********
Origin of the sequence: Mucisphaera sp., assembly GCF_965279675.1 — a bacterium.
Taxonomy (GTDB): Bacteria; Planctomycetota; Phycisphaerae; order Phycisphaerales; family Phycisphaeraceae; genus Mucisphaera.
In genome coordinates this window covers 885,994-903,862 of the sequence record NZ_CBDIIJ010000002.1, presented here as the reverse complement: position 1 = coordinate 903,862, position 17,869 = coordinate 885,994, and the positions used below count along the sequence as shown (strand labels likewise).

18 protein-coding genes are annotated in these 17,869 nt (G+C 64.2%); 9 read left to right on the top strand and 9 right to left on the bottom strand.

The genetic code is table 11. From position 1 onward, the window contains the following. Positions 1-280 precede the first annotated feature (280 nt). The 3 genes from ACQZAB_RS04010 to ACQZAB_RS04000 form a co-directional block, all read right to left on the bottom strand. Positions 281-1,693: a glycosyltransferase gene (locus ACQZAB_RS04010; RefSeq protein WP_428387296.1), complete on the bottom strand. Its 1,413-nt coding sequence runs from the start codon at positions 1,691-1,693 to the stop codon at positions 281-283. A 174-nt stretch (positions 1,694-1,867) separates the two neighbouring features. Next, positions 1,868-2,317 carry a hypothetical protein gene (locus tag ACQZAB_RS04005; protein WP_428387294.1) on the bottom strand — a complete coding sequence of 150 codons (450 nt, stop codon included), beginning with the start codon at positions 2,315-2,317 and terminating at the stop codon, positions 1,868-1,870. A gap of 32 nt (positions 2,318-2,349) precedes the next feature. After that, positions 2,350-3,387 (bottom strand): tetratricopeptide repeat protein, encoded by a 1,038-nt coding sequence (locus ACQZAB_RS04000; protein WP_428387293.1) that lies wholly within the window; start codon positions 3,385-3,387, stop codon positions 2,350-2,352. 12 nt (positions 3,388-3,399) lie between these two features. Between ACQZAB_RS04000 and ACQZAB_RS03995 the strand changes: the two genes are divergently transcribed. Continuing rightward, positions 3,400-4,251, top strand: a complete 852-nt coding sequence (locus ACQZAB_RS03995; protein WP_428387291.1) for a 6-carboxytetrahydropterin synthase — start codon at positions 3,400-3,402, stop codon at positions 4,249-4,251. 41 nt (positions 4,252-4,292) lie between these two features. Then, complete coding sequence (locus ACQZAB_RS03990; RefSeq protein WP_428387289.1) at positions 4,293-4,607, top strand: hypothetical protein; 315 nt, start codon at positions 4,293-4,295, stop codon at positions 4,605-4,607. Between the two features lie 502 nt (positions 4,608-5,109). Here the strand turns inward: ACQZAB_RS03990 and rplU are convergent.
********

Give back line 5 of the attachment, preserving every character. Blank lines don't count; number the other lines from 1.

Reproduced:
The genetic code is table 11. From position 1 onward, the window contains the following. Positions 1-280 precede the first annotated feature (280 nt). The 3 genes from ACQZAB_RS04010 to ACQZAB_RS04000 form a co-directional block, all read right to left on the bottom strand. Positions 281-1,693: a glycosyltransferase gene (locus ACQZAB_RS04010; RefSeq protein WP_428387296.1), complete on the bottom strand. Its 1,413-nt coding sequence runs from the start codon at positions 1,691-1,693 to the stop codon at positions 281-283. A 174-nt stretch (positions 1,694-1,867) separates the two neighbouring features. Next, positions 1,868-2,317 carry a hypothetical protein gene (locus tag ACQZAB_RS04005; protein WP_428387294.1) on the bottom strand — a complete coding sequence of 150 codons (450 nt, stop codon included), beginning with the start codon at positions 2,315-2,317 and terminating at the stop codon, positions 1,868-1,870. A gap of 32 nt (positions 2,318-2,349) precedes the next feature. After that, positions 2,350-3,387 (bottom strand): tetratricopeptide repeat protein, encoded by a 1,038-nt coding sequence (locus ACQZAB_RS04000; protein WP_428387293.1) that lies wholly within the window; start codon positions 3,385-3,387, stop codon positions 2,350-2,352. 12 nt (positions 3,388-3,399) lie between these two features. Between ACQZAB_RS04000 and ACQZAB_RS03995 the strand changes: the two genes are divergently transcribed. Continuing rightward, positions 3,400-4,251, top strand: a complete 852-nt coding sequence (locus ACQZAB_RS03995; protein WP_428387291.1) for a 6-carboxytetrahydropterin synthase — start codon at positions 3,400-3,402, stop codon at positions 4,249-4,251. 41 nt (positions 4,252-4,292) lie between these two features. Then, complete coding sequence (locus ACQZAB_RS03990; RefSeq protein WP_428387289.1) at positions 4,293-4,607, top strand: hypothetical protein; 315 nt, start codon at positions 4,293-4,295, stop codon at positions 4,605-4,607. Between the two features lie 502 nt (positions 4,608-5,109). Here the strand turns inward: ACQZAB_RS03990 and rplU are convergent.